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How to Sleep With Lower Back Pain and Sciatica?

Sciatica is a disease caused by pressure on the sciatic nerve which causes pain or soreness in the lower back and radiates down to one or both the legs. This pressure is usually caused by bulging of the spinal disc. Other causes can be due to the presence of tumors or cysts. If you are suffering from sciatica, sleeping can be a problem. In this article, we will discuss how to sleep with lower back pain and sciatica.

What are the risk factors of sciatica?

Age

With growing age, there is an increase in the degeneration of bones and wasting of muscles which weakens the spine and causes the ill alignment of the spinal curvature.

Height

Studies have shown taller people (more than 180 cm) are at greater risk of having sciatica compared to shorter individuals,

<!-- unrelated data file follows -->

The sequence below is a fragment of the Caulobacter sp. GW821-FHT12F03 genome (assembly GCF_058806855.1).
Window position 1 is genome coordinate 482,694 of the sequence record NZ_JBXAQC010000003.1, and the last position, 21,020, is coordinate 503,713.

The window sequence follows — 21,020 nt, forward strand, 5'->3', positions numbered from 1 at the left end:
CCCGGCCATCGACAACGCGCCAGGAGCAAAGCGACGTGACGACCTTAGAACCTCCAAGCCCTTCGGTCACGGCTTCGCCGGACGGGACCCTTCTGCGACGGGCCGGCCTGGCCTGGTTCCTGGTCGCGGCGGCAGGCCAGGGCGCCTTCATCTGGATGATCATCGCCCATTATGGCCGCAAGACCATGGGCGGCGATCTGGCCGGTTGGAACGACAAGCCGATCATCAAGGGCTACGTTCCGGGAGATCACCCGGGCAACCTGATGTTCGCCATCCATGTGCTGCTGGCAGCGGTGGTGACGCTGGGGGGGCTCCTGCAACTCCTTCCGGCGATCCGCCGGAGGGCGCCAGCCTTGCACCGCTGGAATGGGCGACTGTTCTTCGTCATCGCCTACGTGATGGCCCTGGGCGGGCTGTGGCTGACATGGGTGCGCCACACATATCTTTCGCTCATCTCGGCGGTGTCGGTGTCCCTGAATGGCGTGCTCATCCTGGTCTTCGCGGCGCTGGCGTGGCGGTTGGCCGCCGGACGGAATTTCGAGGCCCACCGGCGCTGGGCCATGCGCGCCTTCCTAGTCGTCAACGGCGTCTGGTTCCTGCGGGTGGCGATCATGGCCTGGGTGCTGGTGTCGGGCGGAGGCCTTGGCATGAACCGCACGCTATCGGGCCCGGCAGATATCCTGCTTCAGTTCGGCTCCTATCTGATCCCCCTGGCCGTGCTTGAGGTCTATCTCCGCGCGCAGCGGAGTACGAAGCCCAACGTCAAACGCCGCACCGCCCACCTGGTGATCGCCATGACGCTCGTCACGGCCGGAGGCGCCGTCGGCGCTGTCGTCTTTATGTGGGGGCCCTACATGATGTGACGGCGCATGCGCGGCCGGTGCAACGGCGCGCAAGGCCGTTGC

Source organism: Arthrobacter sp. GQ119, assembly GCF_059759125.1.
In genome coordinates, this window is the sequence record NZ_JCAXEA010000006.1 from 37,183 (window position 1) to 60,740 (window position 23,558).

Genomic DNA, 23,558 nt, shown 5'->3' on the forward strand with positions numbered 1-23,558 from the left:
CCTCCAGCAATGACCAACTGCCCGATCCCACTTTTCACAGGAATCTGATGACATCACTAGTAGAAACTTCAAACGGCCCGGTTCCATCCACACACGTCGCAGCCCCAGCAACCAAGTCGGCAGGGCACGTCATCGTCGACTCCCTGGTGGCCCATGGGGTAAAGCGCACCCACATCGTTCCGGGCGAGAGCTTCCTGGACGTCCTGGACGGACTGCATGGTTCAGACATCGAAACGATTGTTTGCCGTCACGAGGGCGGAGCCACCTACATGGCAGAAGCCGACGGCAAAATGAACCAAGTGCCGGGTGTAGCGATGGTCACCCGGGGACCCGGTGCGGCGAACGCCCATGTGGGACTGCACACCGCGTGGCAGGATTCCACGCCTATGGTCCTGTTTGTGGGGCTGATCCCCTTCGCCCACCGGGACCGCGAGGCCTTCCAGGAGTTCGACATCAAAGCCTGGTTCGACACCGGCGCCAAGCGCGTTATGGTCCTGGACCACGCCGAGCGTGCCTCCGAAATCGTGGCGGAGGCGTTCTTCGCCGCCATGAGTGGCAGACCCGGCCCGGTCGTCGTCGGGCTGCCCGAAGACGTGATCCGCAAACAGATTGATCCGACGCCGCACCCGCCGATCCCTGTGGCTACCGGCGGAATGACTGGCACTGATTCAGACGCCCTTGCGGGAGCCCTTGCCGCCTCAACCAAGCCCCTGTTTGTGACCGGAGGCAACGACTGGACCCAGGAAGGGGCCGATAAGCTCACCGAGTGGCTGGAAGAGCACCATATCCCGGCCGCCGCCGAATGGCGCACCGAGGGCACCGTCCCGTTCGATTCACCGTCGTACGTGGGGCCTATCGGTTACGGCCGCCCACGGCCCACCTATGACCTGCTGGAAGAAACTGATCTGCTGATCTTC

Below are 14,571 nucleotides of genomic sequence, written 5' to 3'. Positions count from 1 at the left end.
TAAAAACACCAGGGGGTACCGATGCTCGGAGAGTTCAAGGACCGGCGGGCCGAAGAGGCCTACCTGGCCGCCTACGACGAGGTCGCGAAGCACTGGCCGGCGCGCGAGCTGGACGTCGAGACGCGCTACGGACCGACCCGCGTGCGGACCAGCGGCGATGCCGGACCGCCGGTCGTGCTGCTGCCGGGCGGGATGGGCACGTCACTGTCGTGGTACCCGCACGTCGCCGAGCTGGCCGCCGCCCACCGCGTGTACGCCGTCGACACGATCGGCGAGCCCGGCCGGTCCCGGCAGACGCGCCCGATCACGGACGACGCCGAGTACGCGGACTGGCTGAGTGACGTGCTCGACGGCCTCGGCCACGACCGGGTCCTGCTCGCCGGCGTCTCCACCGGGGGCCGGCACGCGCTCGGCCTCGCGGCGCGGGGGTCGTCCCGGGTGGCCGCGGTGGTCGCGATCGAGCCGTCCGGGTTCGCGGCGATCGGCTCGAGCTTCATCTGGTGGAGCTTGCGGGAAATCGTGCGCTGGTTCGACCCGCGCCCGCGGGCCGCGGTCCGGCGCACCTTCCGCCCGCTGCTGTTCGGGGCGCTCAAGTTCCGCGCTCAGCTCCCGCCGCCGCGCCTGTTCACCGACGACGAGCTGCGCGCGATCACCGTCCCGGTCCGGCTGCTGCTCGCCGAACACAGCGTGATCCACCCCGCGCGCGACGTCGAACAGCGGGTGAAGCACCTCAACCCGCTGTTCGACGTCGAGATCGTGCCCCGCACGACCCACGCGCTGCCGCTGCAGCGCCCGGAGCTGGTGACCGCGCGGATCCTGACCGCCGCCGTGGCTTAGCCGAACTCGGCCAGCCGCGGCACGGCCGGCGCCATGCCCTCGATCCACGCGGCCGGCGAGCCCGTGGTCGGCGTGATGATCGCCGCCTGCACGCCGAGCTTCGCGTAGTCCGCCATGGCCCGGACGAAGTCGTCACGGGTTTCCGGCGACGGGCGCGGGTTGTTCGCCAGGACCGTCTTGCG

Obesity

Overweight and improper balance of weight can put a lot of pressure on the spine causing lower back pain and sciatica. People with a sedentary lifestyle are also more prone to the risk of having sciatica.

Occupation

Occupations involving heavy manual work, exposure to vibrations, constant bending, prolonged standing can all heavily lead to sciatica.

Smoking

It is a weak risk factor predisposing sciatica. It can be due to improper blood circulation supplied to the back.

Psychological stress

Stress creates tension in the muscles which can impinge the sciatic nerves and cause sciatica.

Genetic factors

Although environmental factors are the biggest factors for sciatica but in some cases, it has been identified that genetic factors may also predispose to this disease. (Younes Mohamed, et.al., 2006)

What are the symptoms of sciatica?

Symptoms vary widely for sciatica